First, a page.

Top Navigation

 

Archive | Protein Assays

GETTING E. COLI TO MAKE PROTEIN

A new mechanism by which bacteriophage T5 inhibits growth of E. coli

How can we better control pathogenic bacteria? Insights may come from studying bacteriophages, viruses that infect bacteria. There are a wide variety of bacteriophages, each of which is specialized to infect and replicate within a specific target bacteria. Learning how a bacteriophage takes over bacterial metabolism to direct resources towards generating more bacteriophage can both […]

Continue Reading
Forest

Deciphering Lipid Metabolism in Borrelia burgdorferi (Bb) to Better Understand Lyme Disease

Lyme disease is the most common tick-born disease in the United States, with almost half a million cases diagnosed every year. Lyme disease is caused by the bacterium Borrelia burgdorferi (Bb), which is transmitted to humans when they are bitten by an infected tick. Bb does not produce any toxins, and the pathogenesis of Lyme […]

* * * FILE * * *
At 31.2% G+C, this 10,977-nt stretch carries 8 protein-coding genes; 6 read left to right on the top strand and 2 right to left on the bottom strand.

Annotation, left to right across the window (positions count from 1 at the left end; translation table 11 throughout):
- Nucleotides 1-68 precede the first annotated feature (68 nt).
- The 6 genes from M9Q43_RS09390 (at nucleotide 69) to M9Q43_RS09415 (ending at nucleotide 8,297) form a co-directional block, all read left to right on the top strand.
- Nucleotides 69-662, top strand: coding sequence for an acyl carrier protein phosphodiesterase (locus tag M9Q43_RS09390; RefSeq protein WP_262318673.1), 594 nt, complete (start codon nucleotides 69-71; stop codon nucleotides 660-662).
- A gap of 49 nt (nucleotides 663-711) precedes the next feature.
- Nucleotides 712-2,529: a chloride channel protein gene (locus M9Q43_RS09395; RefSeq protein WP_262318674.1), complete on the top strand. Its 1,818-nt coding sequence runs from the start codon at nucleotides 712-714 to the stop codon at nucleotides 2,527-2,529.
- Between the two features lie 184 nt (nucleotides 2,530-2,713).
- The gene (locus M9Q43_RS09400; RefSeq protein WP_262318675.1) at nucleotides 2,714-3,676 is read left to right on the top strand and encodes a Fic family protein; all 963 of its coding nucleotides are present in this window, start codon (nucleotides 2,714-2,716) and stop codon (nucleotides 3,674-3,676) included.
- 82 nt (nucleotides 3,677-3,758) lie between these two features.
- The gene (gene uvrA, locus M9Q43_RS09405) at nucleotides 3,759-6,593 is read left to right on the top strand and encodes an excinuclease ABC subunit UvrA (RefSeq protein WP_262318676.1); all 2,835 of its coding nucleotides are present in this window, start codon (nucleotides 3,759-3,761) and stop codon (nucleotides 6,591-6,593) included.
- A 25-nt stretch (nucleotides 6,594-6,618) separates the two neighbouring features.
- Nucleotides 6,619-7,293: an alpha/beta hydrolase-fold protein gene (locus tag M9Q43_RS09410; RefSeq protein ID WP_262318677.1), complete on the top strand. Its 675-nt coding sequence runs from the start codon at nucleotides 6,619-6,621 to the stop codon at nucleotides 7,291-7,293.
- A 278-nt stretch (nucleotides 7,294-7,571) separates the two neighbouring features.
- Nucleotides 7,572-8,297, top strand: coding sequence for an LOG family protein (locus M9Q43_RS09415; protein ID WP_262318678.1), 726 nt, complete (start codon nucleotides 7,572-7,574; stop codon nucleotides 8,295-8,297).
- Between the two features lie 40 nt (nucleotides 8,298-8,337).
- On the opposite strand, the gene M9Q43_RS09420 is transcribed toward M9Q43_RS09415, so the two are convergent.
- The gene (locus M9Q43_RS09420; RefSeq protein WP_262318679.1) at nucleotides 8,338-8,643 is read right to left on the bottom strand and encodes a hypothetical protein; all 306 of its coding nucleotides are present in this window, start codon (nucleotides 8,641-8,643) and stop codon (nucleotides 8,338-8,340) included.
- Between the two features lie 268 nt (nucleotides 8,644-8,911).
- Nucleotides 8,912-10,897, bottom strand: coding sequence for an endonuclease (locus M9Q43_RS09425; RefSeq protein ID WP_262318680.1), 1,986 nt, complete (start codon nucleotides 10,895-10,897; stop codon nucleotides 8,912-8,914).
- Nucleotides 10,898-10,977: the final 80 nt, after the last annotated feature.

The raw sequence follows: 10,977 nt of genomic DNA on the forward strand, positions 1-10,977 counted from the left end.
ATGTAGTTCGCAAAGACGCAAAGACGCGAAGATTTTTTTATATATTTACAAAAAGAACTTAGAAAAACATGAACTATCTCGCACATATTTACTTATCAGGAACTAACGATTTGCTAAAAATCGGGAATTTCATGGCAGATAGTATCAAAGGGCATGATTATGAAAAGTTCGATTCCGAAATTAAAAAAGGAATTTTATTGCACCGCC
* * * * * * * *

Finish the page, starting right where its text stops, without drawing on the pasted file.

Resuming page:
Continue Reading
DNA

Sapphire Biomolecular Imager Used in Landmark Study of DNA Repair Pathway

The non-homologous end-joining (NHEJ) pathway is one of two pathways responsible for repairing double-stranded breaks in cellular DNA. Double-stranded breaks can be formed by ionizing radiation or mutagenic chemicals, or as intermediates during normal processes such as the recombination of DNA segments required to create antibody and T cell receptor diversity. In contrast to homologous […]

Continue Reading
Direct Indirect

The evolution of the ELISA and other immunoassays

If you’re reading this blog there’s a high chance that you use antibodies in your work, in some form of immunoassay. However, many of us rarely stop and think about where these antibodies come from and how their development has been fundamental for the evolution of life sciences. A brief history of the antibody Antibodies […]

Continue Reading